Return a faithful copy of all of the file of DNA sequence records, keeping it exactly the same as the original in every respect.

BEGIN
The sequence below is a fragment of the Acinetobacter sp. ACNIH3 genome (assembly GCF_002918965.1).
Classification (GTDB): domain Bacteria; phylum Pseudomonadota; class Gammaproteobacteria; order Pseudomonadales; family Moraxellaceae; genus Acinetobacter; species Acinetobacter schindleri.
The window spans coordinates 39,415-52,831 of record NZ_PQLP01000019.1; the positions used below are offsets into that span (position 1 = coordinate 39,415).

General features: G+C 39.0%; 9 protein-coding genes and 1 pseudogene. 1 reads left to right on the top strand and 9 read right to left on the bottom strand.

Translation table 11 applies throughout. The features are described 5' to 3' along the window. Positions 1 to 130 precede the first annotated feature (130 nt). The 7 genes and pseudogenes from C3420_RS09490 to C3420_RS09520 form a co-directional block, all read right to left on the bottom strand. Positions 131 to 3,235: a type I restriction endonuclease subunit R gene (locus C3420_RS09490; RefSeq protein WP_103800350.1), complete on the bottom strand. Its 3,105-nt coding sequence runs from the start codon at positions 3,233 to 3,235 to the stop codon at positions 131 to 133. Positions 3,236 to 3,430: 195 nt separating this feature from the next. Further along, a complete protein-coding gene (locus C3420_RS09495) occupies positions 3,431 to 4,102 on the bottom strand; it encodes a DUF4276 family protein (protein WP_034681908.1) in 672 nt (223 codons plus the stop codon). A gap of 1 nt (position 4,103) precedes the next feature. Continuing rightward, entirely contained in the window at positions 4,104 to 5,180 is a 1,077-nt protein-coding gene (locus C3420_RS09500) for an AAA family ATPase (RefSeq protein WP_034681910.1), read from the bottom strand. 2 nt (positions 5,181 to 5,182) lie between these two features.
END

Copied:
The sequence below is a fragment of the Acinetobacter sp. ACNIH3 genome (assembly GCF_002918965.1).
Classification (GTDB): domain Bacteria; phylum Pseudomonadota; class Gammaproteobacteria; order Pseudomonadales; family Moraxellaceae; genus Acinetobacter; species Acinetobacter schindleri.
The window spans coordinates 39,415-52,831 of record NZ_PQLP01000019.1; the positions used below are offsets into that span (position 1 = coordinate 39,415).

General features: G+C 39.0%; 9 protein-coding genes and 1 pseudogene. 1 reads left to right on the top strand and 9 read right to left on the bottom strand.

Translation table 11 applies throughout. The features are described 5' to 3' along the window. Positions 1 to 130 precede the first annotated feature (130 nt). The 7 genes and pseudogenes from C3420_RS09490 to C3420_RS09520 form a co-directional block, all read right to left on the bottom strand. Positions 131 to 3,235: a type I restriction endonuclease subunit R gene (locus C3420_RS09490; RefSeq protein WP_103800350.1), complete on the bottom strand. Its 3,105-nt coding sequence runs from the start codon at positions 3,233 to 3,235 to the stop codon at positions 131 to 133. Positions 3,236 to 3,430: 195 nt separating this feature from the next. Further along, a complete protein-coding gene (locus C3420_RS09495) occupies positions 3,431 to 4,102 on the bottom strand; it encodes a DUF4276 family protein (protein WP_034681908.1) in 672 nt (223 codons plus the stop codon). A gap of 1 nt (position 4,103) precedes the next feature. Continuing rightward, entirely contained in the window at positions 4,104 to 5,180 is a 1,077-nt protein-coding gene (locus C3420_RS09500) for an AAA family ATPase (RefSeq protein WP_034681910.1), read from the bottom strand. 2 nt (positions 5,181 to 5,182) lie between these two features.